Bigdata SQL: How an SQL Engine Works in an Analytic Database

Analytic databases are used in Data Warehouse (DW) and BI applications to support low-latency complex analytic queries. These databases are based on Massively Parallel Processing (MPP) architectures.

MPP systems consist of large numbers of processors loosely coupled, with each processor having its own memory and storage attached to a network backplane. MPP systems are architected to be shared-nothing, with the processor and disk operating in parallel to divide the workload. Each processor communicates with its associated local disk to access the data and perform calculations. One processor is assigned the role of master, to coordinate and collect the intermediate results and assemble the query
response. A major weakness of this architecture is that it requires significant movement of data from disks to processors for executing the queries.

The interconnect between each processor-disk pair becomes the bottleneck, with data traffic adversely affecting query response timings. The inability of data transfer speeds to keep pace with growing data volumes creates a performance bottleneck that inhibits performance and scalability of the MPP architecture. Concurrency, i.e., multiple user queries, all coming at relatively the same time, causes lot of performance and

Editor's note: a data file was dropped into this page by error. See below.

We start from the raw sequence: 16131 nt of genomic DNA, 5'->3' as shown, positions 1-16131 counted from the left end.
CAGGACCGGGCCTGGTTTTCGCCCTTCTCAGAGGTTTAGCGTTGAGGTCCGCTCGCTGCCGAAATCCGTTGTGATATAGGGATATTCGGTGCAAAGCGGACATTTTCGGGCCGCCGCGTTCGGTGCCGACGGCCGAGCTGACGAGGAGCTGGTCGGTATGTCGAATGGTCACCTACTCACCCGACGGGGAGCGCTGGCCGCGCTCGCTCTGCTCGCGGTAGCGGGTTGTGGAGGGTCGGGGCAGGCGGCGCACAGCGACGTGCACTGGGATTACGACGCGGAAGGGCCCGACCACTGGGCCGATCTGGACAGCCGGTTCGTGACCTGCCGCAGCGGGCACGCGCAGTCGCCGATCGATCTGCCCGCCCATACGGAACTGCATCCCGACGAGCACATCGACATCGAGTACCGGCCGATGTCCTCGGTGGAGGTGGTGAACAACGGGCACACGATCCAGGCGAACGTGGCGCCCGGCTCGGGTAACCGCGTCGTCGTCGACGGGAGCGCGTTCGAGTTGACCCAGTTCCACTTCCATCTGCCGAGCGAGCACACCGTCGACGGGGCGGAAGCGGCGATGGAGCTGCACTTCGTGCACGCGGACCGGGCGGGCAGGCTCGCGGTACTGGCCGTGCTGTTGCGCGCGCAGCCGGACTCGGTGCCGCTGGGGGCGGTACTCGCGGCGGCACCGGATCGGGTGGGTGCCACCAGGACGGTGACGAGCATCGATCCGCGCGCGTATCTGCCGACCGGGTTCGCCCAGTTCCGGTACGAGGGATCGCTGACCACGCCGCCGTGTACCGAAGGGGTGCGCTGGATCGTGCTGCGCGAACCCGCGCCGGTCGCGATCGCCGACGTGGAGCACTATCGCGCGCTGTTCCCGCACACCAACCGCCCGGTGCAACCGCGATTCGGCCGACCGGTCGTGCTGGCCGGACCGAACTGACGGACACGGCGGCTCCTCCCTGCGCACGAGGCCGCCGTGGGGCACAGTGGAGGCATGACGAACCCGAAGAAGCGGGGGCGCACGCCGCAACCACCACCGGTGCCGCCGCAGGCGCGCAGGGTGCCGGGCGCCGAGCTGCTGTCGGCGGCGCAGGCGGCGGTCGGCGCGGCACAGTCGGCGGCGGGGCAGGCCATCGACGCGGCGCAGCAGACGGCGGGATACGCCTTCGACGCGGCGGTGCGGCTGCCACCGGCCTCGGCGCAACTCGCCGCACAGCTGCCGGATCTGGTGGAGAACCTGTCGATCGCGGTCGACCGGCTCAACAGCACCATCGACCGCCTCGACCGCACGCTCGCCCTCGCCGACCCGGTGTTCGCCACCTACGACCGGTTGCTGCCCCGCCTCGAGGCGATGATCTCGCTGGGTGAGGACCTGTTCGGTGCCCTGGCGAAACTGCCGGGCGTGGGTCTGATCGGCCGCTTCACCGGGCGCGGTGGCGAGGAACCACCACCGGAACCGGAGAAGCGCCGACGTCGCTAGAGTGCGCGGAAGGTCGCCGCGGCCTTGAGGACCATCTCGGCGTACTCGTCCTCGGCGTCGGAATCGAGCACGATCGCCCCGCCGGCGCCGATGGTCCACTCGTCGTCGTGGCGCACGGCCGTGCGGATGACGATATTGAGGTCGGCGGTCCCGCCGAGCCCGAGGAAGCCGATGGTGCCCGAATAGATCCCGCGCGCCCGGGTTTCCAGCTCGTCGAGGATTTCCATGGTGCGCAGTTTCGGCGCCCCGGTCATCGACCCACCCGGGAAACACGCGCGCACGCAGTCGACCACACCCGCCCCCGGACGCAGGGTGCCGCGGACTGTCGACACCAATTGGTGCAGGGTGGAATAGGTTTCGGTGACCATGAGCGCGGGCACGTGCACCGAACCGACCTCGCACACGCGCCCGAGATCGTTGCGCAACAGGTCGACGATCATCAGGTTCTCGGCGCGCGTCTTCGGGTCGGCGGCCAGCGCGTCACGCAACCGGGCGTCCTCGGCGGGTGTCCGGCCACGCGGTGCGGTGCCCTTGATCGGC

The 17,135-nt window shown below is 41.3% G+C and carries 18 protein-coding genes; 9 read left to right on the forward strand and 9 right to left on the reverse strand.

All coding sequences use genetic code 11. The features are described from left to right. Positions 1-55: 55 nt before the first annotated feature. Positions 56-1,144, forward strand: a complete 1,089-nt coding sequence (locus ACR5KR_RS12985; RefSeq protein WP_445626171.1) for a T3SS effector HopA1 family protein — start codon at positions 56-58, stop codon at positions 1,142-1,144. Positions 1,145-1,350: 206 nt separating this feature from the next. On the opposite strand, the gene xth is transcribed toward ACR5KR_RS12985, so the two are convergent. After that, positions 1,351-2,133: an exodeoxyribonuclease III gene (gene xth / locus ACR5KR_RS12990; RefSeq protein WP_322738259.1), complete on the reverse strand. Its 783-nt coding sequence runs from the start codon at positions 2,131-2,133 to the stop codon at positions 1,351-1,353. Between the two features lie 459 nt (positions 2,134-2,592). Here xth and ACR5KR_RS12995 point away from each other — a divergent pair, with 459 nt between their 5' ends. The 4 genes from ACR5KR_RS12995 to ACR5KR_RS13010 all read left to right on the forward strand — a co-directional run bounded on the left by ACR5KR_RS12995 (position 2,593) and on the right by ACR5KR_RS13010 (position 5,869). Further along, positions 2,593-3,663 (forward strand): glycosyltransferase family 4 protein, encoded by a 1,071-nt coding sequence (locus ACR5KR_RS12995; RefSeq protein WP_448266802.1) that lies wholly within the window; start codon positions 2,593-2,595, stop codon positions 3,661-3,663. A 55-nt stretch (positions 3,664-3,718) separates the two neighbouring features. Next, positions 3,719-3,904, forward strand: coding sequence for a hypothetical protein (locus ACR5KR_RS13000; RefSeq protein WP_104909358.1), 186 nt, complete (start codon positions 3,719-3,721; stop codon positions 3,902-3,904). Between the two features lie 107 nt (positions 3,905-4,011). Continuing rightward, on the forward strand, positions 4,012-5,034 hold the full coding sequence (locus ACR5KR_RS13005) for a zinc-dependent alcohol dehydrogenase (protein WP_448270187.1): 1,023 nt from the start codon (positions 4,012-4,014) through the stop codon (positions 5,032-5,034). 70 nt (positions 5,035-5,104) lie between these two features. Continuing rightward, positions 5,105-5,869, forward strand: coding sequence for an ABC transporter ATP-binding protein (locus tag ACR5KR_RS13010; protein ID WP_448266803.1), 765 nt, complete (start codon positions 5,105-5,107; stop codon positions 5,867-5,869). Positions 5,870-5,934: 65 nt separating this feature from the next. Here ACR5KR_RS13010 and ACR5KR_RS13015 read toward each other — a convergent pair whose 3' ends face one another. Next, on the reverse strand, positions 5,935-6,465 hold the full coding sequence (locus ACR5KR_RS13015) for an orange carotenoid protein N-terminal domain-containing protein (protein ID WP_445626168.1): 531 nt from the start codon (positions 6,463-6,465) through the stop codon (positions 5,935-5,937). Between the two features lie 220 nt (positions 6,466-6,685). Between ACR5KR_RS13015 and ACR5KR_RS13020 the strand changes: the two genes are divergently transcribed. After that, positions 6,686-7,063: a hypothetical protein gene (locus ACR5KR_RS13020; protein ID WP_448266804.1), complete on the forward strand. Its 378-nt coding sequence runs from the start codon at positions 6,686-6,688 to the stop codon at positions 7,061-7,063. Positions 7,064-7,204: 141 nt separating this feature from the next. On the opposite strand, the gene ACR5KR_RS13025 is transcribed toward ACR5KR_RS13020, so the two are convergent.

scheduling problems in MPP-based architectures. Typically in MPP systems, the data is automatically partitioned across multiple nodes
(worker nodes), based on a hashing algorithm on one or more columns in the data set.
The query first goes to the master node, where it is parsed and semantically analyzed and the query execution plan generated. The execution plan is relayed to each of the worker nodes, where some partition of the data set resides. Once the worker nodes are done executing the query in their partition of the data, results are transmitted to the master node, where a
coordinator consolidates the results and returns the result set to the client.